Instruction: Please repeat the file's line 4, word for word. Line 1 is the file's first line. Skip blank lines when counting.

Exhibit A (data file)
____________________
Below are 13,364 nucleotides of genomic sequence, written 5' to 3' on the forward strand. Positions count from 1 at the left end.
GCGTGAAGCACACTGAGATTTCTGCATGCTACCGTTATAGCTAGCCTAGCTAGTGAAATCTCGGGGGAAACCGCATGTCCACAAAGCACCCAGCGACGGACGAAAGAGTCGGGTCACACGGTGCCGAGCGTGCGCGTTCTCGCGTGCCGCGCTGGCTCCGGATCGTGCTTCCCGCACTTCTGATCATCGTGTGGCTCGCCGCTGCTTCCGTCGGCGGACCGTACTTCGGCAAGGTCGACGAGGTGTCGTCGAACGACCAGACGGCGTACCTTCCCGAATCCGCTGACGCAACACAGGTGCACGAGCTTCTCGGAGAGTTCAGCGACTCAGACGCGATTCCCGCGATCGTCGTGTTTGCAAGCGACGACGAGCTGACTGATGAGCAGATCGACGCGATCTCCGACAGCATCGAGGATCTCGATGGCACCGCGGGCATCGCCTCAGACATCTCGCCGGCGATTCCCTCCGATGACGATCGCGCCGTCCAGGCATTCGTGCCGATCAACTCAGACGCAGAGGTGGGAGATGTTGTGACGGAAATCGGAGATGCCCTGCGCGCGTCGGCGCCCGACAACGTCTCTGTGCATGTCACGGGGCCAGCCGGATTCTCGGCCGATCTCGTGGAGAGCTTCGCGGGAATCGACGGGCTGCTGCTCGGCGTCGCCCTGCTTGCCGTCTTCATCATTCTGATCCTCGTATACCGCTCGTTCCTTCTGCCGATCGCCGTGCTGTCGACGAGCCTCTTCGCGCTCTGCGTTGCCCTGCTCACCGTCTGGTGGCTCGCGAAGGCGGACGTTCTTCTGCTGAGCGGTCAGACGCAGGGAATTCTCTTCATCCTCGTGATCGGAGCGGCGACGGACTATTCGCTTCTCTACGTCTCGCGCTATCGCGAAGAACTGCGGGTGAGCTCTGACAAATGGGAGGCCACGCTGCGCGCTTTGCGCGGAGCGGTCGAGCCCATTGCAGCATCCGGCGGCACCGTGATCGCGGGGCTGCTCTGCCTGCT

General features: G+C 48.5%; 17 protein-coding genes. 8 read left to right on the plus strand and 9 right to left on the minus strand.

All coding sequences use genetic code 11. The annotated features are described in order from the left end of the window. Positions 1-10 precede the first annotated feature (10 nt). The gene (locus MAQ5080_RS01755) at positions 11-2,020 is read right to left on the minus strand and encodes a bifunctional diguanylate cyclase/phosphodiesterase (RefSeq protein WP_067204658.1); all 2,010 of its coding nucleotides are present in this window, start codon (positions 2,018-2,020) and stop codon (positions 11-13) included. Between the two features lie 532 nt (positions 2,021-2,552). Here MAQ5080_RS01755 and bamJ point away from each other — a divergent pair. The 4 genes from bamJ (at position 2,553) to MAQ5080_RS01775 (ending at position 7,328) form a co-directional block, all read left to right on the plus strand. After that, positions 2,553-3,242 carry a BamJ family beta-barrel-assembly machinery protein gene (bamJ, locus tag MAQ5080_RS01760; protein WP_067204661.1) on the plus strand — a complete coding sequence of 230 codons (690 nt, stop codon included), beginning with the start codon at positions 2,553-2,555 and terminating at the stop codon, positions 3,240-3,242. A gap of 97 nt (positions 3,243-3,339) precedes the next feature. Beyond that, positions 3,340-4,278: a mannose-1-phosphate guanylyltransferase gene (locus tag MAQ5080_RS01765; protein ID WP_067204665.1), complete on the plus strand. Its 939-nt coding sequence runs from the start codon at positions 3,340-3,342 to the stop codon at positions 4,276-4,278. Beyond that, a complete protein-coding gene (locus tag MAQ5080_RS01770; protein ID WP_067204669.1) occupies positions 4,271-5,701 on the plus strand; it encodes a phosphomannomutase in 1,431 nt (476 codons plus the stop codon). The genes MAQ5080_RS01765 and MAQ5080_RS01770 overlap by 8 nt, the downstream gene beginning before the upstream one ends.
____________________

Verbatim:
All coding sequences use genetic code 11. The annotated features are described in order from the left end of the window. Positions 1-10 precede the first annotated feature (10 nt). The gene (locus MAQ5080_RS01755) at positions 11-2,020 is read right to left on the minus strand and encodes a bifunctional diguanylate cyclase/phosphodiesterase (RefSeq protein WP_067204658.1); all 2,010 of its coding nucleotides are present in this window, start codon (positions 2,018-2,020) and stop codon (positions 11-13) included. Between the two features lie 532 nt (positions 2,021-2,552). Here MAQ5080_RS01755 and bamJ point away from each other — a divergent pair. The 4 genes from bamJ (at position 2,553) to MAQ5080_RS01775 (ending at position 7,328) form a co-directional block, all read left to right on the plus strand. After that, positions 2,553-3,242 carry a BamJ family beta-barrel-assembly machinery protein gene (bamJ, locus tag MAQ5080_RS01760; protein WP_067204661.1) on the plus strand — a complete coding sequence of 230 codons (690 nt, stop codon included), beginning with the start codon at positions 2,553-2,555 and terminating at the stop codon, positions 3,240-3,242. A gap of 97 nt (positions 3,243-3,339) precedes the next feature. Beyond that, positions 3,340-4,278: a mannose-1-phosphate guanylyltransferase gene (locus tag MAQ5080_RS01765; protein ID WP_067204665.1), complete on the plus strand. Its 939-nt coding sequence runs from the start codon at positions 3,340-3,342 to the stop codon at positions 4,276-4,278. Beyond that, a complete protein-coding gene (locus tag MAQ5080_RS01770; protein ID WP_067204669.1) occupies positions 4,271-5,701 on the plus strand; it encodes a phosphomannomutase in 1,431 nt (476 codons plus the stop codon). The genes MAQ5080_RS01765 and MAQ5080_RS01770 overlap by 8 nt, the downstream gene beginning before the upstream one ends.